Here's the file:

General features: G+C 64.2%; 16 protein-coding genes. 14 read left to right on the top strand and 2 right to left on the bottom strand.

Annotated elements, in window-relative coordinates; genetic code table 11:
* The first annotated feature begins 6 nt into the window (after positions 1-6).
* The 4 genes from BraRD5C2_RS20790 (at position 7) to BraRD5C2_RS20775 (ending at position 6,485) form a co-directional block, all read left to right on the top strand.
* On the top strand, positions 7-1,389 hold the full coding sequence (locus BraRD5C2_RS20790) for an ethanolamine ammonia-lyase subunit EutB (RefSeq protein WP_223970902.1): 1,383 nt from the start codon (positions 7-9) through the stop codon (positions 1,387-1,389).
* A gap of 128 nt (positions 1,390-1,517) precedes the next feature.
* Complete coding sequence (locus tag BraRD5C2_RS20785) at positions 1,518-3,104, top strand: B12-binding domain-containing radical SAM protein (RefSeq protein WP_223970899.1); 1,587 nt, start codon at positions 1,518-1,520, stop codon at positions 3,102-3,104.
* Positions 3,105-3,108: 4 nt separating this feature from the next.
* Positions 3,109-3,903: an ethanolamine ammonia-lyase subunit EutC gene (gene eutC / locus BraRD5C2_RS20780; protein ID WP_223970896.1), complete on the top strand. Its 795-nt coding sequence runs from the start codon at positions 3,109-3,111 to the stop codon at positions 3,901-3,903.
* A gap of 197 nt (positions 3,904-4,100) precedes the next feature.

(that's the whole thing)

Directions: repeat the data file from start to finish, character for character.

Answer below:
General features: G+C 64.2%; 16 protein-coding genes. 14 read left to right on the top strand and 2 right to left on the bottom strand.

Annotated elements, in window-relative coordinates; genetic code table 11:
* The first annotated feature begins 6 nt into the window (after positions 1-6).
* The 4 genes from BraRD5C2_RS20790 (at position 7) to BraRD5C2_RS20775 (ending at position 6,485) form a co-directional block, all read left to right on the top strand.
* On the top strand, positions 7-1,389 hold the full coding sequence (locus BraRD5C2_RS20790) for an ethanolamine ammonia-lyase subunit EutB (RefSeq protein WP_223970902.1): 1,383 nt from the start codon (positions 7-9) through the stop codon (positions 1,387-1,389).
* A gap of 128 nt (positions 1,390-1,517) precedes the next feature.
* Complete coding sequence (locus tag BraRD5C2_RS20785) at positions 1,518-3,104, top strand: B12-binding domain-containing radical SAM protein (RefSeq protein WP_223970899.1); 1,587 nt, start codon at positions 1,518-1,520, stop codon at positions 3,102-3,104.
* Positions 3,105-3,108: 4 nt separating this feature from the next.
* Positions 3,109-3,903: an ethanolamine ammonia-lyase subunit EutC gene (gene eutC / locus BraRD5C2_RS20780; protein ID WP_223970896.1), complete on the top strand. Its 795-nt coding sequence runs from the start codon at positions 3,109-3,111 to the stop codon at positions 3,901-3,903.
* A gap of 197 nt (positions 3,904-4,100) precedes the next feature.